Kentucky, the Bluegrass State, is home to an array of industries that impact the water supplies throughout the state. Aptly, the Kentucky River flows through the state and provides many Kentuckians their potable water after it has been treated.
The Kentucky River flows out of the Ohio River. The Ohio River is also a direct source of water for some Kentucky residents. Between these two resources, surface water makes up that vast majority of water sources in this state.
Like most water supplies, especially those that are sourced from lakes and rivers, the water in Kentucky is often considered hard water. Hard water forms as natural minerals are dissolved into the water as it travels from source to tap. It can also be influenced by the chemicals used to make your drinking water safe.
An abundant supply of natural resources should keep Kentucky residents supplied with water for a long time to come. However, problems can still arise that require addressing by the local water authority and may be benefited by some at-home treatment.
Common Water Problems by City
Each city faces its own challenges when it comes to the cleanliness of its water supply. Different contaminants require a unique method of treatment and those treatments can also cause other common problems like hard water.
Big Barren River via Barren River Reservoir
Louisville residents can relax knowing their water is relatively clean. Water is pulled from the vast Ohio River into many water treatment facilities that serve the city and surrounding area.
Hard water is the most common problem dealt with by those using public water in Louisville. This condition occurs because of dissolved natural minerals and due to the chemical treatments used to ensure the water complies with federal safety levels.
The safety of hard water is not an issue, as no known health problems arise from consuming it. However, many people complain of dry skin or an itchy scalp after bathing in water considered to be hard.
Furthermore, hard water can cause issues around the home. Clogged or slow taps caused by a buildup of limescale are common. Advanced issues with hard water can impact the efficiency of appliances and result in plumbing problems.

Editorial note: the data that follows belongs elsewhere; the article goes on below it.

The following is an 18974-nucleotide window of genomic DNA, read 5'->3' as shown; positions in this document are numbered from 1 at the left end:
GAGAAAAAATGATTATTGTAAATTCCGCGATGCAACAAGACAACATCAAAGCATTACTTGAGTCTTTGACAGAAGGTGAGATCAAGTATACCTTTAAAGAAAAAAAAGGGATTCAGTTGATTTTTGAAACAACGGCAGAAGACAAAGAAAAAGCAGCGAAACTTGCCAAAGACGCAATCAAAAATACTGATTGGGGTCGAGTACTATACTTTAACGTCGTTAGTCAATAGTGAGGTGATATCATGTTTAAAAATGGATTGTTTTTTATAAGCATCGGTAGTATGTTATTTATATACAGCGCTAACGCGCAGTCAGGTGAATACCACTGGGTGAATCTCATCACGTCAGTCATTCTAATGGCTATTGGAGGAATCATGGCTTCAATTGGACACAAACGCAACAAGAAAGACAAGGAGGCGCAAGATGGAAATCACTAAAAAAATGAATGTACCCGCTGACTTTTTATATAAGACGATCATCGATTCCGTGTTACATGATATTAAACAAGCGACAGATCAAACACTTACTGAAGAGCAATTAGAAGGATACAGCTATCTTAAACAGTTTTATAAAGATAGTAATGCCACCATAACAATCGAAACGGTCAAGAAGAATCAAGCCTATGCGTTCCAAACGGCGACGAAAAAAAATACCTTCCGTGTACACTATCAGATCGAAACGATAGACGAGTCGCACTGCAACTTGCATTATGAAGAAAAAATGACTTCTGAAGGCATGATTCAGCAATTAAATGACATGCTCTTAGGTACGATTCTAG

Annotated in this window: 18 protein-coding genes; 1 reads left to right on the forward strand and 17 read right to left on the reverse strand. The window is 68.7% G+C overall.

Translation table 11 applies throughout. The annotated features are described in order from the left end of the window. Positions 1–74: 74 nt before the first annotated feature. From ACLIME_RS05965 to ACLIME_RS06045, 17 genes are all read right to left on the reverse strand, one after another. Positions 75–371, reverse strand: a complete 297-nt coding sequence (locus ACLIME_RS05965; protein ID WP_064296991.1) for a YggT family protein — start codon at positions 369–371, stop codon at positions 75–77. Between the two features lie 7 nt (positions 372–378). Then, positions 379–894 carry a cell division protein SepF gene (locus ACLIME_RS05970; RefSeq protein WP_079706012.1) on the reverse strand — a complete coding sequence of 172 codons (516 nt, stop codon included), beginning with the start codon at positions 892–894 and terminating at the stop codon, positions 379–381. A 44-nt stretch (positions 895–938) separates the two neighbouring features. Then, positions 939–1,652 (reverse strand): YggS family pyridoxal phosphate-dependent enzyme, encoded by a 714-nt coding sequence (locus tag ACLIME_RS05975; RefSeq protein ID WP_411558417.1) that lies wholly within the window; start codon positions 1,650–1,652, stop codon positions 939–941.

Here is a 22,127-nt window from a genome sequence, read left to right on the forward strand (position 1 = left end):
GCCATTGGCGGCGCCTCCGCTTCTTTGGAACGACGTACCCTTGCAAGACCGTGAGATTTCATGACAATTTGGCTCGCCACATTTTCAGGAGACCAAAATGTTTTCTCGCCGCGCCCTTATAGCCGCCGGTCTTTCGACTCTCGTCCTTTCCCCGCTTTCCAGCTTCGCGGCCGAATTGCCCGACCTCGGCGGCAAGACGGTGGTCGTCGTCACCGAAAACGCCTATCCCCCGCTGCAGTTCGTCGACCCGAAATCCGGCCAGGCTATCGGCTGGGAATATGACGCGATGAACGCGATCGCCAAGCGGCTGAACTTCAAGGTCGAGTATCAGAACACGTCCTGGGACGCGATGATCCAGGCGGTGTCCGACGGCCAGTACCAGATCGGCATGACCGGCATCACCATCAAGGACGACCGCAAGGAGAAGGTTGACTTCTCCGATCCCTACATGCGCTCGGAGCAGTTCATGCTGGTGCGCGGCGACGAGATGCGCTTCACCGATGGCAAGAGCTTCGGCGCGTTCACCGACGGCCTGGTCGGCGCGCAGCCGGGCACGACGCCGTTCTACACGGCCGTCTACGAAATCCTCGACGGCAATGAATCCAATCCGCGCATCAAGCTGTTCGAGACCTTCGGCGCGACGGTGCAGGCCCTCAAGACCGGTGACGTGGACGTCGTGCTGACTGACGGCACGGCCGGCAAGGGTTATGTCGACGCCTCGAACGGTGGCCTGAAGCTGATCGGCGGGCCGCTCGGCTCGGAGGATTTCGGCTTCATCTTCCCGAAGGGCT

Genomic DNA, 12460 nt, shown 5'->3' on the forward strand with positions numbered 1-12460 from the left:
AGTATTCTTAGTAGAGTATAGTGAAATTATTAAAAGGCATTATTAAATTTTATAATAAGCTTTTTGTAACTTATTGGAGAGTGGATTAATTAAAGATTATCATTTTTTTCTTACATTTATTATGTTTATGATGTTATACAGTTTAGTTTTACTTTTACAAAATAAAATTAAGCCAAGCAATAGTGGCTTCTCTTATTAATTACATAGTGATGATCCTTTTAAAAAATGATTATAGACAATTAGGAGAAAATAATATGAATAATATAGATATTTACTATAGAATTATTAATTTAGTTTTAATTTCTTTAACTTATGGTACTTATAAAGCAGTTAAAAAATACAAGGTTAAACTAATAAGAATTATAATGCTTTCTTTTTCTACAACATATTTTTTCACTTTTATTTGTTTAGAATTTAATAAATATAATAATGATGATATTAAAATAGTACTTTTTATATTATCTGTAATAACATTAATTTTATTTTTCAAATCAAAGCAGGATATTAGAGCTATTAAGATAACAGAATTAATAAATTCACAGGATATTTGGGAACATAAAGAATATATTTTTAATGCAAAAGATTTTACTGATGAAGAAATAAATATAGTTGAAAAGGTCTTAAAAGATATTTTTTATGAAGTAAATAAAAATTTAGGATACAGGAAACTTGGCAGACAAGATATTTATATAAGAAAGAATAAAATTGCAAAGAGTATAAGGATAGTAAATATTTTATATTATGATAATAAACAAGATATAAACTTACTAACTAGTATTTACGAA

Lexington, Kentucky sources its water from its namesake river - the Kentucky River. The Kentucky River is a tributary of the large Ohio River and experiences many of the same contaminants as it travels through different landscapes.
Residents of Lexington often experience hard water. Hard water is clean and safe to consume, yet can cause some problems at homes or businesses that may need to be addressed individually.
Soap scum is a common byproduct of hard water as soaps and detergents combine with limescale to make a white film that is difficult to clean. White scale is a similar condition and can lead to cloudy glassware and stains on metallic finishes.
There are treatments for hard water that can be applied during the treatment process, however, most municipalities find them ineffective. Fortunately, residents and business owners have options for treatment at the customer level, which is often seen as being more impactful.
The main water source for Bowling Green serves multiple purposes. Obviously, the Barren Reservoir provides most of the potable water for area residents. It also serves as protection from major flooding as it is designated a flood-control lake that keeps water from rushing downriver into many large communities.
The multiple surface water sources are pulled into treatment facilities that make the water safe for consumption with the appropriate chemical treatments. The treatments actually add to the naturally occurring condition known as hard water.
Hard water is safe to consume but can cause some issues with dry skin and itchy, flaky scalps after bathing. Hard water also causes a buildup of limescale, which can cause unsightly staining and slow water pipes.